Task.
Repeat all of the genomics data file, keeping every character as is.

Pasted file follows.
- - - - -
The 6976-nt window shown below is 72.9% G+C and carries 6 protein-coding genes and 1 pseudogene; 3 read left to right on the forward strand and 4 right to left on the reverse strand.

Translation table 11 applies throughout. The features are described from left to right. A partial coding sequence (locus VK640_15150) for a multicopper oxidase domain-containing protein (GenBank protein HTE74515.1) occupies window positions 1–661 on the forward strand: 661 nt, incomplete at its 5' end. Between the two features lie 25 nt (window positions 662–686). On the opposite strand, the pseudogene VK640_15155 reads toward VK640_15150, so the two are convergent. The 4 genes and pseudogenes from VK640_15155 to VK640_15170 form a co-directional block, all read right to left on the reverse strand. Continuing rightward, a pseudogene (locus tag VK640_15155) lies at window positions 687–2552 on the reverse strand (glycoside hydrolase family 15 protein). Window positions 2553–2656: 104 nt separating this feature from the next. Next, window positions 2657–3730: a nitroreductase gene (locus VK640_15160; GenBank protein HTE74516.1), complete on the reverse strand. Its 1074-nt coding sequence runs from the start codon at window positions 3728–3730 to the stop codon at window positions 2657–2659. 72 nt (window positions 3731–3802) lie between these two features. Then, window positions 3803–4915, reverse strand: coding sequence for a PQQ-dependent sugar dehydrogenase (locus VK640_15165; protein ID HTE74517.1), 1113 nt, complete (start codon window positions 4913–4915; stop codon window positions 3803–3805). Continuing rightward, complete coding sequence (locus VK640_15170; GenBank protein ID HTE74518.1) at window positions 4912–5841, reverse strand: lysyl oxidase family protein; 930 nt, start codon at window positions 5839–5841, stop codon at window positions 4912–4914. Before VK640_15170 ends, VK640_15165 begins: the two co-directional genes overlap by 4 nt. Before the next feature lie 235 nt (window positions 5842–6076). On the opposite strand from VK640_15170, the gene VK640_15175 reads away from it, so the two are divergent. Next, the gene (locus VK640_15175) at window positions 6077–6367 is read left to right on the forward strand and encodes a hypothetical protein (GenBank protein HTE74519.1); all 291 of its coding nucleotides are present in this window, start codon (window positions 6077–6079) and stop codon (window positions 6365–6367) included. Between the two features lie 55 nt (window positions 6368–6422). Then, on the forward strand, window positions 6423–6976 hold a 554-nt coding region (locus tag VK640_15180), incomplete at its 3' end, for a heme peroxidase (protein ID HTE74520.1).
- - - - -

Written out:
The 6976-nt window shown below is 72.9% G+C and carries 6 protein-coding genes and 1 pseudogene; 3 read left to right on the forward strand and 4 right to left on the reverse strand.

Translation table 11 applies throughout. The features are described from left to right. A partial coding sequence (locus VK640_15150) for a multicopper oxidase domain-containing protein (GenBank protein HTE74515.1) occupies window positions 1–661 on the forward strand: 661 nt, incomplete at its 5' end. Between the two features lie 25 nt (window positions 662–686). On the opposite strand, the pseudogene VK640_15155 reads toward VK640_15150, so the two are convergent. The 4 genes and pseudogenes from VK640_15155 to VK640_15170 form a co-directional block, all read right to left on the reverse strand. Continuing rightward, a pseudogene (locus tag VK640_15155) lies at window positions 687–2552 on the reverse strand (glycoside hydrolase family 15 protein). Window positions 2553–2656: 104 nt separating this feature from the next. Next, window positions 2657–3730: a nitroreductase gene (locus VK640_15160; GenBank protein HTE74516.1), complete on the reverse strand. Its 1074-nt coding sequence runs from the start codon at window positions 3728–3730 to the stop codon at window positions 2657–2659. 72 nt (window positions 3731–3802) lie between these two features. Then, window positions 3803–4915, reverse strand: coding sequence for a PQQ-dependent sugar dehydrogenase (locus VK640_15165; protein ID HTE74517.1), 1113 nt, complete (start codon window positions 4913–4915; stop codon window positions 3803–3805). Continuing rightward, complete coding sequence (locus VK640_15170; GenBank protein ID HTE74518.1) at window positions 4912–5841, reverse strand: lysyl oxidase family protein; 930 nt, start codon at window positions 5839–5841, stop codon at window positions 4912–4914. Before VK640_15170 ends, VK640_15165 begins: the two co-directional genes overlap by 4 nt. Before the next feature lie 235 nt (window positions 5842–6076). On the opposite strand from VK640_15170, the gene VK640_15175 reads away from it, so the two are divergent. Next, the gene (locus VK640_15175) at window positions 6077–6367 is read left to right on the forward strand and encodes a hypothetical protein (GenBank protein HTE74519.1); all 291 of its coding nucleotides are present in this window, start codon (window positions 6077–6079) and stop codon (window positions 6365–6367) included. Between the two features lie 55 nt (window positions 6368–6422). Then, on the forward strand, window positions 6423–6976 hold a 554-nt coding region (locus tag VK640_15180), incomplete at its 3' end, for a heme peroxidase (protein ID HTE74520.1).